What is more, where it is necessary to appoint public officials with special powers not shared by all citizens, these officials must be appointed through periodical elections. The value of political equality, then, explains why certain forms of will formation are considered to be more intimately associated with the idea of democracy than others CT —5.

However, Schmitt's concession to the value of equality comes with a twist. The political equality that constitutes a political community, Schmitt argues, cannot be based on the non-exclusive equality of all human beings as moral persons.

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Every political community is based on a constitutive distinction between insiders and outsiders or friends and enemies. A democratic political community, as much as any other, must therefore rest on some marker of identity and difference that can ground an exclusive form of political equality which will only apply to insiders CT — Schmitt goes on to define democracy as a political system characterized by the identity of ruler and ruled. Ruler and ruled are identical if and only if the rulers and all the ruled share the substantive identity that the community as a whole, in deciding who its enemies are, has chosen to turn into the basis of its political identity CT —7; See also CPD 8— If all those who live together as legally recognized citizens of a constituted democratic state happen to distinguish between friend and enemy in exactly the same way, the equal participation of all citizens in the political process and the electoral appointment of officials would indeed be a requirement of democratic political justice.

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It would be possible, moreover, to identify the outcomes of the political process with the will of the people, and to consider them democratically legitimate, even if some citizens find themselves in a temporary minority. But the reason why it has become possible to identify the outcomes of democratic procedure with the will of the people is not to be sought in inherent virtues of democratic procedure itself. Rather, the identification is possible only in virtue of the prior identity of all citizens as members of a group constituted by a shared friend-enemy distinction CPD ; LL If, contrary to our initial assumption, those who live together as legally recognized citizens of a constituted democratic state do not share a political identity in Schmitt's sense, the identity of the rulers with all the ruled will no longer obtain, and the constituted democratic state will no longer be truly democratic.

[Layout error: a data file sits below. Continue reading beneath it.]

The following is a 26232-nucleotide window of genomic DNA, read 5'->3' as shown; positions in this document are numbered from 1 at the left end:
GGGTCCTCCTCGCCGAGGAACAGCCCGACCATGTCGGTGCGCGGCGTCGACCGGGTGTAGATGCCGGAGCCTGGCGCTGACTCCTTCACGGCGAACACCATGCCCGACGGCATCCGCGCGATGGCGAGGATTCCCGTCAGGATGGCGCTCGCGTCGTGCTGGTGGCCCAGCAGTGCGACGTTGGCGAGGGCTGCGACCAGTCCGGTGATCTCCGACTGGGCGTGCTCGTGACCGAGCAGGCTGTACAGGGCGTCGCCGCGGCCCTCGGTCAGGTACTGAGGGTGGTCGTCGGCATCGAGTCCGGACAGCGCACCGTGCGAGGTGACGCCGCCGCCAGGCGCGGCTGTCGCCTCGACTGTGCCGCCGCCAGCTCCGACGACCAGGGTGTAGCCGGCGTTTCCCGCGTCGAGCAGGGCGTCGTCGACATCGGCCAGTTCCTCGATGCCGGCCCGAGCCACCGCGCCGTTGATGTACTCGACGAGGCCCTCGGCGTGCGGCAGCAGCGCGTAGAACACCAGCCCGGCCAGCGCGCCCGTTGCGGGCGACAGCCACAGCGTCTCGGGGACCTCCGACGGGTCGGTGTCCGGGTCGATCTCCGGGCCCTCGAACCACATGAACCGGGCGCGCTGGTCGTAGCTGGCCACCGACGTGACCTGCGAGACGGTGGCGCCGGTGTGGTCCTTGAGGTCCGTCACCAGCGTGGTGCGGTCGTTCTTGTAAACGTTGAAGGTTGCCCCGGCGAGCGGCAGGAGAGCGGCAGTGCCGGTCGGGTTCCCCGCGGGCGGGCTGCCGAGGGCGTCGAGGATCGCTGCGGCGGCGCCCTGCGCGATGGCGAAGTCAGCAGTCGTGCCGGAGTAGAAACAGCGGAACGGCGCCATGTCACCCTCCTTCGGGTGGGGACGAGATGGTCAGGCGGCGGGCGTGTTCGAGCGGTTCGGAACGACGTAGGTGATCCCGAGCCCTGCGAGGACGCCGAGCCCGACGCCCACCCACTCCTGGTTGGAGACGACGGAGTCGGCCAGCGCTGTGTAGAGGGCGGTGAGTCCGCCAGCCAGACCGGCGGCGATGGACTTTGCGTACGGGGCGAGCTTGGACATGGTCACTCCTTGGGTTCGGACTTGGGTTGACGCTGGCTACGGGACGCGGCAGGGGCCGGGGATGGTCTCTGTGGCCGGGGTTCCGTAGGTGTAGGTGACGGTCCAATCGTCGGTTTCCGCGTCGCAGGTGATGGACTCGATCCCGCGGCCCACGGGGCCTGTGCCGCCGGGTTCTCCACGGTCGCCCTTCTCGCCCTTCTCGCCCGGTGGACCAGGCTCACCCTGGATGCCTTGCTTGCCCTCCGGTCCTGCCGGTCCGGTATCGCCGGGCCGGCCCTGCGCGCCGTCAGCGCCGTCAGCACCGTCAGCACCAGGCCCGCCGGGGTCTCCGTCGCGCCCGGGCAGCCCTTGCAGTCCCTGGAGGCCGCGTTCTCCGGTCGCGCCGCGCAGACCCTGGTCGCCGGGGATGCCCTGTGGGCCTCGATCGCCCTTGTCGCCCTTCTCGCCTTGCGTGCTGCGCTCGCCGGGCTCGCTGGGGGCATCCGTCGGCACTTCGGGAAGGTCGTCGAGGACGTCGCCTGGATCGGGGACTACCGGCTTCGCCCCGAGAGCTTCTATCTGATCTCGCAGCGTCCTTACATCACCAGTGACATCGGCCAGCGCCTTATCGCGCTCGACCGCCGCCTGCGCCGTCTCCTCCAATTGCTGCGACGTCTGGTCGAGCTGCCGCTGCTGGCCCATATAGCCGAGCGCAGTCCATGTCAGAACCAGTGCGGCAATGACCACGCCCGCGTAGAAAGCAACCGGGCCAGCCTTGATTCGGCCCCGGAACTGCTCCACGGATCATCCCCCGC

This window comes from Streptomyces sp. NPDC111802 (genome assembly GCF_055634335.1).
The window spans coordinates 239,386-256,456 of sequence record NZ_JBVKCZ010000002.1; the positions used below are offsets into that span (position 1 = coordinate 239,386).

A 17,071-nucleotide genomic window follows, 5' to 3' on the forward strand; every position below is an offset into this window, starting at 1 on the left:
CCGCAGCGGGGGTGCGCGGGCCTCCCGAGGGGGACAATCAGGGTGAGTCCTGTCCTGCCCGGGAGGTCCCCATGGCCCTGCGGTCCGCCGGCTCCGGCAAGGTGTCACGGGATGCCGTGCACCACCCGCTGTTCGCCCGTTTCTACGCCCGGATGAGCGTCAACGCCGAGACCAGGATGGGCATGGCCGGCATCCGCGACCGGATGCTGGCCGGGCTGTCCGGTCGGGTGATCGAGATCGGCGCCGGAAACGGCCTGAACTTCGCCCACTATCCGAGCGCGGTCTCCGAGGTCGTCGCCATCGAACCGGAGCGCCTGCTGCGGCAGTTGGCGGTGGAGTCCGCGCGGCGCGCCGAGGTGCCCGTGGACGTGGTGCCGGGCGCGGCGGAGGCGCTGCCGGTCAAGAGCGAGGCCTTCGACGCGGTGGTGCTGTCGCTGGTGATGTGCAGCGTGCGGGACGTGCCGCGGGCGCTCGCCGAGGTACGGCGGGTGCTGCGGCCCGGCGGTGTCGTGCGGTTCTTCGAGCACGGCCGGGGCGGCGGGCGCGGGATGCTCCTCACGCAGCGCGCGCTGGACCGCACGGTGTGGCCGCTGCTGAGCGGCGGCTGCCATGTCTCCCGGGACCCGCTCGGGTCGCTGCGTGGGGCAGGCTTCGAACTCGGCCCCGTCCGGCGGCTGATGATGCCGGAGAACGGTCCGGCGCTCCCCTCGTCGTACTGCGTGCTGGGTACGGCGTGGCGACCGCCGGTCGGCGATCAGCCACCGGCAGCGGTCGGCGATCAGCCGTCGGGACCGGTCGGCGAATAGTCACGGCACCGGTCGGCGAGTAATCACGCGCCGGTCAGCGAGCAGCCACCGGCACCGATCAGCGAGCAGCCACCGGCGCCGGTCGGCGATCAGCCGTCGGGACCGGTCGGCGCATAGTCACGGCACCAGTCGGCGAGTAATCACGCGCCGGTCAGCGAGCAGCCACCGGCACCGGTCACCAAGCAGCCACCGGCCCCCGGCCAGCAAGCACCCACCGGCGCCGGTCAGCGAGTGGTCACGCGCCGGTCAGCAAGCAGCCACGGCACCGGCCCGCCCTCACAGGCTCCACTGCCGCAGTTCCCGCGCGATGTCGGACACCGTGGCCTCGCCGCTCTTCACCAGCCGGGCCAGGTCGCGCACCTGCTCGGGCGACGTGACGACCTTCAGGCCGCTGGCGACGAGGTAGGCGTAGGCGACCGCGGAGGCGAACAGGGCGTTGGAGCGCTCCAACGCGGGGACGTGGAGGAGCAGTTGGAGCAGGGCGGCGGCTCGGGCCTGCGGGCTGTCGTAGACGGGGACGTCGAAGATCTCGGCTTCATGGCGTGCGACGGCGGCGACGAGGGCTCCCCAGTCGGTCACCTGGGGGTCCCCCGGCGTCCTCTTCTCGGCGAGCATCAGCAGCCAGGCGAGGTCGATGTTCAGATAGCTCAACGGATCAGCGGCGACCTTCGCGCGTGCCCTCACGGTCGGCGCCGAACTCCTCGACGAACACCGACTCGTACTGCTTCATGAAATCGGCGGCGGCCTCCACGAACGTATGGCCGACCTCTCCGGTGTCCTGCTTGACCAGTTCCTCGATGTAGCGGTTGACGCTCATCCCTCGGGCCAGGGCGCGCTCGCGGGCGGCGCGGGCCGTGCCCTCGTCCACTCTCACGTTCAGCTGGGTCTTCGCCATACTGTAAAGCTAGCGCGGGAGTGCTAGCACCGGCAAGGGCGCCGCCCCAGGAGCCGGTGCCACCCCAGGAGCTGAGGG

The rule of the majority will degenerate into an illegitimate form of indirect rule of one social faction over another HV 73—91; LL 17—36; L 65— Sovereign dictatorship, then, is still necessary to create the substantive equality that grounds the legitimate operation of constituted, rule-governed democratic politics. The understanding of democracy so far outlined informs Schmitt's interpretation of the Weimar constitution Dyzenhaus , 38—; Caldwell , 85—; Scheuerman , 61—84; Hofmann , —52; Kennedy , — A democratic constitution, Schmitt argues in his Constitutional Theory , is the product of an exercise of constituent power on the part of a politically united people CT 75—77, —30, —6.

If the people did not already exist, Schmitt reasons, it would not be able to give itself a constitution, and a constitution not given by the people itself to itself would not be a democratic constitution. In giving itself a constitution a politically united people determines the concrete form of its political existence, but it does not bring itself into existence. Since a democratic constitution is a unilateral determination, on the part of an already existing people, of the concrete form of its political existence, the people's constituent power must be inalienable.

As long as a people exists it can always decide to give itself a new constitution CT —1; Kalyvas , 79— Schmitt recognizes that it would be implausible to assume that a written constitution represents a conscious choice of the popular sovereign down to its last detail. The revolution of the German people in that led to the creation of the Weimar constitution, for example, expressed the German people's conscious decision for a democratic, republican, and federal state, committed to the principles of the rule of law, and endowed with a parliamentary system of legislation and government CT 77—8.